Skeletocutis futilis Miettinen & A. Korhonen

Korhonen, Aku, Seelan, Jaya Seelan Sathiya & Miettinen, Otto, 2018, Cryptic species diversity in polypores: the Skeletocutisnivea species complex, MycoKeys 36, pp. 45-82: 45

publication ID

http://dx.doi.org/10.3897/mycokeys.36.27002

persistent identifier

http://treatment.plazi.org/id/13F59B81-2339-3193-8B1E-F30A3B868655

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MycoKeys by Pensoft

scientific name

Skeletocutis futilis Miettinen & A. Korhonen
status

sp. nov.

Skeletocutis futilis Miettinen & A. Korhonen  sp. nov. Figure 7

Holotype.

Finland. Uusimaa: Helsinki, Sorbus aucuparia  , 24 Sep 2012 Miettinen 15745 (H 7008667).

Description.

Basidiocarps annual; half-resupinate; small, up to 5 mm wide and 1.5 mm thick; hard when dry but easy to break apart; pilei very small and nodulous; upper surface white when young, turning yellowish-brown; context and subiculum white; tube layer up to 0.2 mm thick; pores 6-8 per mm.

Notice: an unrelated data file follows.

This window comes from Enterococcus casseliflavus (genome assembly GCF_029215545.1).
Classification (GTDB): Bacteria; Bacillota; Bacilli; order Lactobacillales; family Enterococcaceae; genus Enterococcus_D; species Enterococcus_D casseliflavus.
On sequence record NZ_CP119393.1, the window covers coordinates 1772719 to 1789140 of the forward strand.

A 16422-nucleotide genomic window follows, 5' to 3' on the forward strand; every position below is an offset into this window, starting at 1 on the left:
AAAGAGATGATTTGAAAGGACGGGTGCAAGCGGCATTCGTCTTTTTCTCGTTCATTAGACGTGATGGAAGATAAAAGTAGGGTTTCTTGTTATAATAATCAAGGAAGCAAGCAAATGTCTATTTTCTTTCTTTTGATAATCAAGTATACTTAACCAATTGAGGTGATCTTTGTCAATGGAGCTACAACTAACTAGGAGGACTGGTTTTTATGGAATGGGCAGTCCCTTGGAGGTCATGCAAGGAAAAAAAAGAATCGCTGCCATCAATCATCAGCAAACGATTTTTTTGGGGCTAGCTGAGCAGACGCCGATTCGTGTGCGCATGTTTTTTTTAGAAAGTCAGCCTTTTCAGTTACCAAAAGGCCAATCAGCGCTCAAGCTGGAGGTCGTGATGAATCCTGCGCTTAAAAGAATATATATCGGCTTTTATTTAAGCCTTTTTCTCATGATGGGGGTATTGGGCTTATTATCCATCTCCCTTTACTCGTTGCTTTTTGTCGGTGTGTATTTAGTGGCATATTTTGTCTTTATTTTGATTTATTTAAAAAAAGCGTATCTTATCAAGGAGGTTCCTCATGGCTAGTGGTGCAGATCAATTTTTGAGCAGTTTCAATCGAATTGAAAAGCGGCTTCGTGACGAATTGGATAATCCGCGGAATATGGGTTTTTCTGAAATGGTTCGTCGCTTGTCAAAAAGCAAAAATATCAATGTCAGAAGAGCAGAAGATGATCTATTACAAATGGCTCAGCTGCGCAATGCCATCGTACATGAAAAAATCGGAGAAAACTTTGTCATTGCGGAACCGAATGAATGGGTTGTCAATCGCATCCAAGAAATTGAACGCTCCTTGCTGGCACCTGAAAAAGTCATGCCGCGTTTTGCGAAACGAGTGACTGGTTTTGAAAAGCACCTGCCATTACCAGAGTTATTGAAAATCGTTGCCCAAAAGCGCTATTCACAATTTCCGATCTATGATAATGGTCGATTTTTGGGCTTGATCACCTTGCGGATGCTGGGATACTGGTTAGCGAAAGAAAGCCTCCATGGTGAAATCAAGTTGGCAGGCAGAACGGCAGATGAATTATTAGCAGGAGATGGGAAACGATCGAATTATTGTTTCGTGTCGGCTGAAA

Hyphal structure: skeletal hyphae in context / subiculum (1.0 –)2.0–3.0(– 3.3) µm wide, in trama scarce, (1.0 –)2.0–3.9(– 4.9) µm wide, generative hyphae in trama 1.0 –2.0(– 3.2) µm wide.

Basidiospores 3.0 –4.0×0.7– 0.9 µm, L=3.33 µm, W=0.81 µm, Q’=(3.3–)3.4– 5.1, Q=4.13, n=30.

Distribution and ecology.

The species is known only from the type specimen which was collected from a Betula  stand on a disturbed site near the seashore in Helsinki, Finland (hemiboreal zone) where it was growing on rather thin twigs of Sorbus aucuparia  .

Etymology.

Futilis (Lat.), fragile, insignificant.

Specimen examined.

FINLAND: Uusimaa: (holotype, see above).

Discussion.

While macroscopic features may be quite scanty, characteristic trimitic-looking subiculum, skeletal hyphae in trama and encrustations of dissepiment edge hyphae reveal S. futilis  to be a member of the S. nivea  complex. S. futilis  can be distinguished from other species in the complex by thicker spores.

In our analyses, S. futilis  constitutes a sister taxon to the rest of the S. nivea  complex. The clade also includes S. aff. futilis  in North America. Owing to the limited material available, we refrain from judging whether they represent geographic variation within one species or vicariant sister species. The voucher specimens of S. aff. futilis  (Lindner DLL2009-067; -068 (CFMR)) are in a rather poor condition, but it seems that the small size of basidiocarps and thick spores are as characteristic for S. aff. futilis  as they are for S. futilis  .